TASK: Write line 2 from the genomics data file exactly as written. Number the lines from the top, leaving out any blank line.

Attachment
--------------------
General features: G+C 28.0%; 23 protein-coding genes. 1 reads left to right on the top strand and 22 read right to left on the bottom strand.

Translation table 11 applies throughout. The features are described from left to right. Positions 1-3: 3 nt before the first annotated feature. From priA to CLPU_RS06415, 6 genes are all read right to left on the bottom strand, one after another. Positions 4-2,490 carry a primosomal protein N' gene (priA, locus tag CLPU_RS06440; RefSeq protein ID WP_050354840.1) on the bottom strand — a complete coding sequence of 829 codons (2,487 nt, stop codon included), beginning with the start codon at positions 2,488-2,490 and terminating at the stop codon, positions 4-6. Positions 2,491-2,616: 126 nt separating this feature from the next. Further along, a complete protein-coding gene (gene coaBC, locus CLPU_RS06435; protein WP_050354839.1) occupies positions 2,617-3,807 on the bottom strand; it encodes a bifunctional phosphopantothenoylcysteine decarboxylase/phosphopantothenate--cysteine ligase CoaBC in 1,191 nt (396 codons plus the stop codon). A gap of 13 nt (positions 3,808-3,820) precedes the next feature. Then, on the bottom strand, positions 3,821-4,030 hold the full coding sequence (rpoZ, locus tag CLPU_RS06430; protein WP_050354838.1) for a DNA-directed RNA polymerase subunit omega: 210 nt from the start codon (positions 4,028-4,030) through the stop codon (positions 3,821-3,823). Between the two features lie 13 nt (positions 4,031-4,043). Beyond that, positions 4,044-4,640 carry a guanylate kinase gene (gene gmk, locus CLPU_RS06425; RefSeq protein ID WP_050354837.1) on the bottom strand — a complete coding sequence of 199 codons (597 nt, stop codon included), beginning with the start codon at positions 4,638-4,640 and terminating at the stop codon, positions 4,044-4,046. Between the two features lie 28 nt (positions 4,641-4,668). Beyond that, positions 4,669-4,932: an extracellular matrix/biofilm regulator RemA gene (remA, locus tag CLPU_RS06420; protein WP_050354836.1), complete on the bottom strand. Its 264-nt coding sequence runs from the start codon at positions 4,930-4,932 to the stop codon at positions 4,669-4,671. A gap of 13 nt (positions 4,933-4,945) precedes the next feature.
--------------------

Translation table 11 applies throughout. The features are described from left to right. Positions 1-3: 3 nt before the first annotated feature. From priA to CLPU_RS06415, 6 genes are all read right to left on the bottom strand, one after another. Positions 4-2,490 carry a primosomal protein N' gene (priA, locus tag CLPU_RS06440; RefSeq protein ID WP_050354840.1) on the bottom strand — a complete coding sequence of 829 codons (2,487 nt, stop codon included), beginning with the start codon at positions 2,488-2,490 and terminating at the stop codon, positions 4-6. Positions 2,491-2,616: 126 nt separating this feature from the next. Further along, a complete protein-coding gene (gene coaBC, locus CLPU_RS06435; protein WP_050354839.1) occupies positions 2,617-3,807 on the bottom strand; it encodes a bifunctional phosphopantothenoylcysteine decarboxylase/phosphopantothenate--cysteine ligase CoaBC in 1,191 nt (396 codons plus the stop codon). A gap of 13 nt (positions 3,808-3,820) precedes the next feature. Then, on the bottom strand, positions 3,821-4,030 hold the full coding sequence (rpoZ, locus tag CLPU_RS06430; protein WP_050354838.1) for a DNA-directed RNA polymerase subunit omega: 210 nt from the start codon (positions 4,028-4,030) through the stop codon (positions 3,821-3,823). Between the two features lie 13 nt (positions 4,031-4,043). Beyond that, positions 4,044-4,640 carry a guanylate kinase gene (gene gmk, locus CLPU_RS06425; RefSeq protein ID WP_050354837.1) on the bottom strand — a complete coding sequence of 199 codons (597 nt, stop codon included), beginning with the start codon at positions 4,638-4,640 and terminating at the stop codon, positions 4,044-4,046. Between the two features lie 28 nt (positions 4,641-4,668). Beyond that, positions 4,669-4,932: an extracellular matrix/biofilm regulator RemA gene (remA, locus tag CLPU_RS06420; protein WP_050354836.1), complete on the bottom strand. Its 264-nt coding sequence runs from the start codon at positions 4,930-4,932 to the stop codon at positions 4,669-4,671. A gap of 13 nt (positions 4,933-4,945) precedes the next feature.